Heinrichs: There was a history that Rian was layering on, and that had a lot to do with the way things ended up looking and feeling. We were going for something very utilitarian for the environment, which could relate specifically to the history of the mining aspect of this planet that was then co-opted by the rebellion in years past. The speeder is a vehicle that doesn't quite fly; it more glides and ‘hydrofoils’ along the surface of the planet, and feels kind of old. At the same time it also feels real because it’s adapted to the conditions of the environment it operates within. On top of that, we layered the aspect that they've been repurposed as attack vehicles.
It’s once again trying to figure out what the history is and how the nature of the planet dictates the intrinsic qualities of the vehicle itself. We did a lot of different ideas, like versions that more skated on the surface, but Rian really wanted something that hydrofoils, with a connection to the ground, just kind of plowing along. As a result, you get this great rooster tail of red that gets kicked up from the surface, which resonates a little bit with the attacking X-wings from The Force Awakens. It's a combination of us thinking about what makes sense for this environment and what also makes sense within the larger Star Wars [context] — how we can give it some continuity to the other films, and how we can make it true to what it needs to be for this particular environment.
The Imperial AT-AT walkers in The Empire Strikes Back moved liked elephants. In The Last Jedi, we see their technological descendants, the First Order’s AT-M6 walkers, which are more reminiscent of gorillas.
Heinrichs: One of the things that we respond to from The Empire Strikes Back is the walkers’ animal-like quality. Animals move around and operate based on all of their own physical characteristics and weight proportions. The way they look and move says a lot about what they do and what they are.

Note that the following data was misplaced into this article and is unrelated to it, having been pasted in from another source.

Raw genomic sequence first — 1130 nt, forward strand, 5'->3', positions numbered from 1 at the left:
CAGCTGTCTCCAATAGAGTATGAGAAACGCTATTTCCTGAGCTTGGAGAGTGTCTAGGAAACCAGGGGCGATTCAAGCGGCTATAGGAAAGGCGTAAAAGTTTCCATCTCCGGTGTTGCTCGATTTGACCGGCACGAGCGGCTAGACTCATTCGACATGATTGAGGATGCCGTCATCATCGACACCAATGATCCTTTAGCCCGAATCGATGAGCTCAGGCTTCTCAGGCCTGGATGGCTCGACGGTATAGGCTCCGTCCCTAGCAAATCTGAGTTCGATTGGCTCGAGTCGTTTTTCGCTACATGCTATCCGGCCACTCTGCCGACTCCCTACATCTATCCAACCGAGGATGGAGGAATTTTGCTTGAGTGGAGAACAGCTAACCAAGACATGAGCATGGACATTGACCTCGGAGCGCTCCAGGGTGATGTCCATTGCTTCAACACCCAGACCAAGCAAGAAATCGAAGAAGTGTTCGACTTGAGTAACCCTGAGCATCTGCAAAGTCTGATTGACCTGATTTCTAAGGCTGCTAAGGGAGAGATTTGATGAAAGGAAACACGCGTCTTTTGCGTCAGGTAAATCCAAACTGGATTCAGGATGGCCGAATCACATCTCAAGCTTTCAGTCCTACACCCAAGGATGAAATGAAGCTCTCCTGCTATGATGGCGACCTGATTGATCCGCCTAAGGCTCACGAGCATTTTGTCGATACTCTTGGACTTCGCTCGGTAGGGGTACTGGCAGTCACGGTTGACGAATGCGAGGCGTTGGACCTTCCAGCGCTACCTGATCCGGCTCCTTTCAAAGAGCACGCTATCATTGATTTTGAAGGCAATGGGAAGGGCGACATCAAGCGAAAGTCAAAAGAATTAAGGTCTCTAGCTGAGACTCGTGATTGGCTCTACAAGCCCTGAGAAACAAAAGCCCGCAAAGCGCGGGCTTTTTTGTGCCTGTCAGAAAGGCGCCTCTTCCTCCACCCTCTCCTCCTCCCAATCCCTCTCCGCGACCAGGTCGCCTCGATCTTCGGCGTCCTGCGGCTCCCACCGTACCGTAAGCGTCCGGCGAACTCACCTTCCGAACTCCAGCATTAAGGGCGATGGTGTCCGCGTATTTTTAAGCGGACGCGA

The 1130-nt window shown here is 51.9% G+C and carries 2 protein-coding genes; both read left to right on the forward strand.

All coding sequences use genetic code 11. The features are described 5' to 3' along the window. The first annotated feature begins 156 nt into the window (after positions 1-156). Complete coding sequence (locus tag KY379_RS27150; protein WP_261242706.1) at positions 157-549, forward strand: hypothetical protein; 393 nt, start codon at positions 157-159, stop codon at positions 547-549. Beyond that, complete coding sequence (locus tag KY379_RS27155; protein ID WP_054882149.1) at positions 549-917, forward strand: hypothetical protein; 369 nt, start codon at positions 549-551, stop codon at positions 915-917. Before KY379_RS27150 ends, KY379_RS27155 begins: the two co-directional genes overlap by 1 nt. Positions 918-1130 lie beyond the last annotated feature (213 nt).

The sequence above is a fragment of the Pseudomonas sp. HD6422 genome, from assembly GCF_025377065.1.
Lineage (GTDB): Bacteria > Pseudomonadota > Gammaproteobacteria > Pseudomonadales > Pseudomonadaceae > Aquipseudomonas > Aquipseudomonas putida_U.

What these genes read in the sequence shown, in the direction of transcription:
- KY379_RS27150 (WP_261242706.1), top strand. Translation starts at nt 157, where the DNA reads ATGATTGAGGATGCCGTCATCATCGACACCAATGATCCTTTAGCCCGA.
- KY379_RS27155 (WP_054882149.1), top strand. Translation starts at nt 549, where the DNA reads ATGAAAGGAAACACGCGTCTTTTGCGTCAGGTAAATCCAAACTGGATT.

These new walkers are bigger, with an aggressive, simian-like attitude and motion, which actually allows them to better withstand the shock of firing at their enemy. The updated attributes have a very practical purpose to them, so that it doesn’t feel like an alternate look just for its own sake. Certainly there is that gorilla-like aspect, which is a concept I believe that Kevin Jenkins came up with originally. We were looking at a lot of different ideas on how to show variety but also have it make sense within the world. The ‘gorilla walker,’ as we were calling it at the time, was one of the ideas that we played with, and then it just started to feel right.
Did the original vision you had in mind for the movie evolve as the project came together, or do you feel you realized what you had in mind in your earliest discussions with Johnson?
Heinrichs: Everything I've seen so far is just like seeing Rian's initial pitch come to life. It's pretty remarkable to me because so many things can happen along the course of making a film. In my experience, good developments can happen — but in some cases the practicalities of making a film can tend to alter and somewhat degrade the original concepts. None of that seems to be happening in what I've seen from The Last Jedi. It looks like the original idea, and it looks like it was just done in absolutely the best way possible.